Despite the code of the Round Table and the strong urgency for chivalry, many of the knights display immoral behaviors: Lancelot commits adultery with Guinevere, Balyn performs the Dolorous Stroke, Gawain kills a fellow Round Table knight. Arthur himself is so full of rage and jealousy that he banishes Lancelot and dies at the hands of his own son. In some ways, this concept of a “knyght presoner” producing the King Arthur tales makes the authorship of the work seem romantic. If this Malory can present tales of honor and chivalry as well as tales of treachery and deceit, he must understand and have personal knowledge of corruption and redemption. This Malory, therefore, comprehends the true capacity of humanity—the good and the bad.
Yet, it is still difficult to discern accurately which Malory is the author of the English Arthurian text. P. J. C. Field discusses the identity of Malory in his book The Life and Times of Sir Thomas Malory. Field even admits that “no direct evidence has yet been put forward to link any of the Malories with the Morte Darthur” (Field 4). His book seems to suggest that no amount of research will provide a direct connection between one of the Malories and the work. Since there is no conclusive evidence of Malory’s true disposition or if the actual writer of these tales was really Malory, most scholarship focuses on the text itself and the two distinct versions of Malory’s King Arthur.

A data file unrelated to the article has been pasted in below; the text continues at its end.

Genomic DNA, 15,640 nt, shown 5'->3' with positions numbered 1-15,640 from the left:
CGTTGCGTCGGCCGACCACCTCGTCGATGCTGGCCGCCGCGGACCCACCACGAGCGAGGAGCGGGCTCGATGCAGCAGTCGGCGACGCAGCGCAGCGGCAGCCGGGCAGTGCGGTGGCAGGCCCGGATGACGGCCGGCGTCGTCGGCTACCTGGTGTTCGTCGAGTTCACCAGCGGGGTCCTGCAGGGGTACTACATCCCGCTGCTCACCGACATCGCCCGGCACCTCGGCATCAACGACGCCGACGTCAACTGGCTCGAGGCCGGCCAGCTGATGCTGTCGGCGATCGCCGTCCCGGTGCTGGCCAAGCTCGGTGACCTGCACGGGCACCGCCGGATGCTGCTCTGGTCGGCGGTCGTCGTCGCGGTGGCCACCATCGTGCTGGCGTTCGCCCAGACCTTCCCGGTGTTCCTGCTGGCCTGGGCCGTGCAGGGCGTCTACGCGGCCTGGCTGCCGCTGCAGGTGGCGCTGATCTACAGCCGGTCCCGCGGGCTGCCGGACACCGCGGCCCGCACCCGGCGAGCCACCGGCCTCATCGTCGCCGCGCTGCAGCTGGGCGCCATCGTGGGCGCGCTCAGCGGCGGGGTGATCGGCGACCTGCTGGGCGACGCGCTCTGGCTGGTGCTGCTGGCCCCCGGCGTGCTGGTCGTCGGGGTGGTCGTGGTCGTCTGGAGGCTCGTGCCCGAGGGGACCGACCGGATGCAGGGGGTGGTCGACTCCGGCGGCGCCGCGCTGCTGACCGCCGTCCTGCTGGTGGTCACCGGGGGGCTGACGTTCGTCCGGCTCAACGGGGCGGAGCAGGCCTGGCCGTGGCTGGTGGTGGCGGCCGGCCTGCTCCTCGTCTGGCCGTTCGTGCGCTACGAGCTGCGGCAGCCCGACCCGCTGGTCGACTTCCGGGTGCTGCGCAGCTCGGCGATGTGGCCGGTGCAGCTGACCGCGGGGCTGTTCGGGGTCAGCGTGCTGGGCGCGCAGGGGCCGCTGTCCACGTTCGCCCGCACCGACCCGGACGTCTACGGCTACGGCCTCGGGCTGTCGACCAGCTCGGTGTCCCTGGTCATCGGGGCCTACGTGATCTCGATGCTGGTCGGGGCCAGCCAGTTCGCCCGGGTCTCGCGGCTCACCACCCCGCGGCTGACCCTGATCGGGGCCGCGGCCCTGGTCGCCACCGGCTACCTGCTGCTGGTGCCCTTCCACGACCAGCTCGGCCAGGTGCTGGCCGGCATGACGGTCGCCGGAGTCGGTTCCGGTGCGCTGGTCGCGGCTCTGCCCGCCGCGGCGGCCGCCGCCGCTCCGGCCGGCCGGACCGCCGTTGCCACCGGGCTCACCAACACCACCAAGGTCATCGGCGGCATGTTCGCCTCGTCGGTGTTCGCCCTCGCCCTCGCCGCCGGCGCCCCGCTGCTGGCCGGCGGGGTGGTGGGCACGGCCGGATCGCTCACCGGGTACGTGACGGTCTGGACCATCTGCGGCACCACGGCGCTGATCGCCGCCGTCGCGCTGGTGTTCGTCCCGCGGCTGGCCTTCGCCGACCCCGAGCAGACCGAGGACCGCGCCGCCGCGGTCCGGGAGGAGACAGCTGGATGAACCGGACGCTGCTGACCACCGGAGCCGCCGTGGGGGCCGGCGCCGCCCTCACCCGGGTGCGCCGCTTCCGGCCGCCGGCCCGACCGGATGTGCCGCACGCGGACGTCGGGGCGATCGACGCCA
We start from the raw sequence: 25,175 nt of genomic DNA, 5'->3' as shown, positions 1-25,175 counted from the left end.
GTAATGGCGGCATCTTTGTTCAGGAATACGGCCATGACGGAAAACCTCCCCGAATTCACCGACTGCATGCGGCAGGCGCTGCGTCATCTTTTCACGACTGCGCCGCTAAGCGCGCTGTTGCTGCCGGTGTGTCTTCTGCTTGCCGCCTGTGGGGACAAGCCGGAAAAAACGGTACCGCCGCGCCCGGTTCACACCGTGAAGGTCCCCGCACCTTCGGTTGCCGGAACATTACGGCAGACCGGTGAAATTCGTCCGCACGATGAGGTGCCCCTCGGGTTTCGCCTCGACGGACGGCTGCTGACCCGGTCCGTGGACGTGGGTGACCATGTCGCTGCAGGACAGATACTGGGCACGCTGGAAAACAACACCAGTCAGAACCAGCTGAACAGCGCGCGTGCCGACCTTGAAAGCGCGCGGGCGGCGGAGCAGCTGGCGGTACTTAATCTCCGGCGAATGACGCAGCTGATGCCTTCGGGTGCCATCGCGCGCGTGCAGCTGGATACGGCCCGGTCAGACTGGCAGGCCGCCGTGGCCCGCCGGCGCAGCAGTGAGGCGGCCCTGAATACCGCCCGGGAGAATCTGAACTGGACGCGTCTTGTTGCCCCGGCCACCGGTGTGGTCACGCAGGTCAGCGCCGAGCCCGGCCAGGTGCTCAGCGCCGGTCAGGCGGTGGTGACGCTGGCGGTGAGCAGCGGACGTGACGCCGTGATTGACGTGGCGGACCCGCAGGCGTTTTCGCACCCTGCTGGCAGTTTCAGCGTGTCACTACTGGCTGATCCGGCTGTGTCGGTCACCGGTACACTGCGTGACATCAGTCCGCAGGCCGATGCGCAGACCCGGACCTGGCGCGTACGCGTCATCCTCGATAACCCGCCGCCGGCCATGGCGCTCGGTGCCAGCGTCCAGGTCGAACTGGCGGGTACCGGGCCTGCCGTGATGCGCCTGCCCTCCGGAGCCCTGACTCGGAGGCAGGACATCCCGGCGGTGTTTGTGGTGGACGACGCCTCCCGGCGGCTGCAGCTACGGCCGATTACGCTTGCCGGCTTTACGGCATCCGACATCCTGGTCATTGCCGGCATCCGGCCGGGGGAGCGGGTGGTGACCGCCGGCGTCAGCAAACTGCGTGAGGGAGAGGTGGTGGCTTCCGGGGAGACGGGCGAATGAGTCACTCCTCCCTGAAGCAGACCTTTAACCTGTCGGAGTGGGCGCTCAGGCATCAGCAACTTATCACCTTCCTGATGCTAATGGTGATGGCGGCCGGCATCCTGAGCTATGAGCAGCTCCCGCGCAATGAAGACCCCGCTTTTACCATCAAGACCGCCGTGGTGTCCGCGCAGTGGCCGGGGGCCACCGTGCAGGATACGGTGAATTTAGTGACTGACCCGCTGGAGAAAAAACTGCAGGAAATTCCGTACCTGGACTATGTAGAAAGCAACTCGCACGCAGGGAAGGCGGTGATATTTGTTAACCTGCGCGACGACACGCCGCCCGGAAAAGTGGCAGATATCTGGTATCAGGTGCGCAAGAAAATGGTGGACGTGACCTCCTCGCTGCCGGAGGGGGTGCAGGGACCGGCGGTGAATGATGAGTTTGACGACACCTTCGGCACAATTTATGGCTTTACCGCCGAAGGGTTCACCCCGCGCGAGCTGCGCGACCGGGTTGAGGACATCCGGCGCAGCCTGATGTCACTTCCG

Controversy surrounds the texts of King Arthur, making it difficult for scholars and readers alike to determine the reliability and authorial intention of Malory’s Le Morte Darthur. By first examining William Caxton’s edition, it is possible to speculate his role in the creation of Malory’s text. Caxton printed this book in 1485 and took the title from the last tale in the collection, “The Death of Arthur.” Along with this editorial decision, Caxton added a prologue, table of rubrics, and a colophon to the work.